Lately with the wonderful creators I’m coaching, I’m noticing a theme of “shoulds.”
“I should be taking more risks with my writing.”
“I shouldn’t be spending so much time lolling around on the beach.”
“I shouldn’t be taking on so many creative projects” or, the flipside, “I should be trying harder to get out there and be more creative.”
First of all, creativity isn’t something you do. It’s something you are.
Our projects are simply a way of tapping the creativity that is always within us, giving it a form. It’s important to remember this, because our minds tend to work in a black-and-white way: “I’m creative when I’m sitting at the computer typing the words of my novel, but I’m not creative when I’m doing the dishes.” (Check out my previous post on defining creativity.)
Actually, you are creative when you are doing both. Creativity is simply the energy of life moving through us, and our particular perspective on that energy at that particular moment. It is always available.
And, we all have different selves within us. I know I have an adventurous self who loves the idea of living on the edge, taking creative risks, going all out in search of a particular truth (I saw the awesome “Prometheus” last night, and I came out of the theater totally in touch with the adventurous risk-taker part of me).
But I also have many other selves within me. One of my core selves is about twelve years old, vulnerable, self-conscious, unsure of her place in the world and wanting very much to feel safe and cherished. This self is often completely at odds with the risk-taker part of me. And she needs a very particular kind of care.
A quick way for me to get into “shoulds” and create big-time resistance is to ignore the needs of one self or another.
If I ignore the needs of the risk-taker, I find I’m playing it safe (this particularly shows in my writing, when I read what I wrote the day before and realize I’m bored; I just don’t care about what I’m writing because the stakes aren’t high enough).
If I ignore the needs of the vulnerable twelve-year-old who craves safety and boundaries, I wear myself out, I throw myself into situations and relationships without questioning whether or not they are good for this part of me. I find I’m pushing and forcing myself a lot. I can also feel angry, teary, and like I am betraying myself. I may attempt to do something (write about a topic that is tough for me, for example) before I have built the inner resources to go there.
But it’s not an either/or. It’s a both/and. Believe it or not, I can meet the needs of both of these aspects of myself (and the many others as well — though I won’t necessarily be able to meet the needs of all of them at the same time). I can fuel the risk-taking needs of my inner adventurer and also reassure my inner twelve-year-old that I won’t drag her along on these risk-taking expeditions unless she is ready and willing.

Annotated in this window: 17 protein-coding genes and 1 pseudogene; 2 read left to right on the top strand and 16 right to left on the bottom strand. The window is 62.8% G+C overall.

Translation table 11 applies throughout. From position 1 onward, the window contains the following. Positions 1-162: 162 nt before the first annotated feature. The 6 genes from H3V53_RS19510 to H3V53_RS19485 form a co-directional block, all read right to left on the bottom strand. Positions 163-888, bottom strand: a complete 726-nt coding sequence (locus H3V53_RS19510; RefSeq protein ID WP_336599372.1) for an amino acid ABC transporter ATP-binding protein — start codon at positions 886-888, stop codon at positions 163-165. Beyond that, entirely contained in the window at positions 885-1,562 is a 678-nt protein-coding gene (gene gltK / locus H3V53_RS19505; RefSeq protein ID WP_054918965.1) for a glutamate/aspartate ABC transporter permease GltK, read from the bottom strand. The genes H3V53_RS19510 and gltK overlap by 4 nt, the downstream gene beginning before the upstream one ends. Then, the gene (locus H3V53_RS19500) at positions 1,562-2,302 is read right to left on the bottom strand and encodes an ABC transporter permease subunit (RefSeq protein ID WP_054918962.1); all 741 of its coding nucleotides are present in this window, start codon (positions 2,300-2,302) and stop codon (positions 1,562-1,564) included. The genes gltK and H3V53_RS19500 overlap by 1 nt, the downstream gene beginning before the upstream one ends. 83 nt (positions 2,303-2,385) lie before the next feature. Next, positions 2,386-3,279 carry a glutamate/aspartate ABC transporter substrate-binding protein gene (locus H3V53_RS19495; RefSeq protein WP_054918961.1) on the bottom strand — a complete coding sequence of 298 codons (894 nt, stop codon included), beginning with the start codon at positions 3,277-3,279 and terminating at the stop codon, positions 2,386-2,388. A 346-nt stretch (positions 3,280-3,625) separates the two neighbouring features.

This might look like, for example, taking on writing material that feels challenging and scary and risky, but promising myself that I will stop for the day if it starts to feel overwhelming and I’m physically tired or emotionally upset. I can continue the next day, if it continues to feel right for all of me.
And listening to as many aspects of ourselves as we can is beautiful for whatever we’re creating. The more we honor our complexity, the more complex and wondrous our creations will be.
How do you meet the needs of the different selves within you, and what impact does this have on your creativity? I’d love to hear your story.
Image is FREE TIME, ENJOYING THE SUN © Svetlana Komolova | Dreamstime.com
6 thoughts on “Creativity and the selves within us”
Jill, this blog post is profound! The Universe wanted me to wander over here today because this post was exactly what I needed. I love your insight. That vulnerable 12-yr-old needs to meet the strong insightful woman who wrote this to remember she doesn’t need to be afraid cuz the gal in charge really understands herself. Don’t know how old you are, Jill…but I know it takes a lot of introspection and searching to identify the different facets of one’s personality and bring them into harmony with the whole of your soul. Bravo!
Lauren, thanks so much for reading! And what wonderful comments. I feel like my life has been a quest to integrate the various aspects of myself so they get along. I’m glad you get it! 🙂
“… creativity isn’t something you do. It’s something you are.” As always, Jill, you are just so spot on. Love your creative voice!
Thank you so much, my friend! 🙂
Brilliant Jill! Caused a real shift in my perspective on creativity. “Creativity is simply the energy of life moving through us….” I love it. Thanks for sharing. Tam
Thank you for reading, Tam! I’m so glad it resonated with you!
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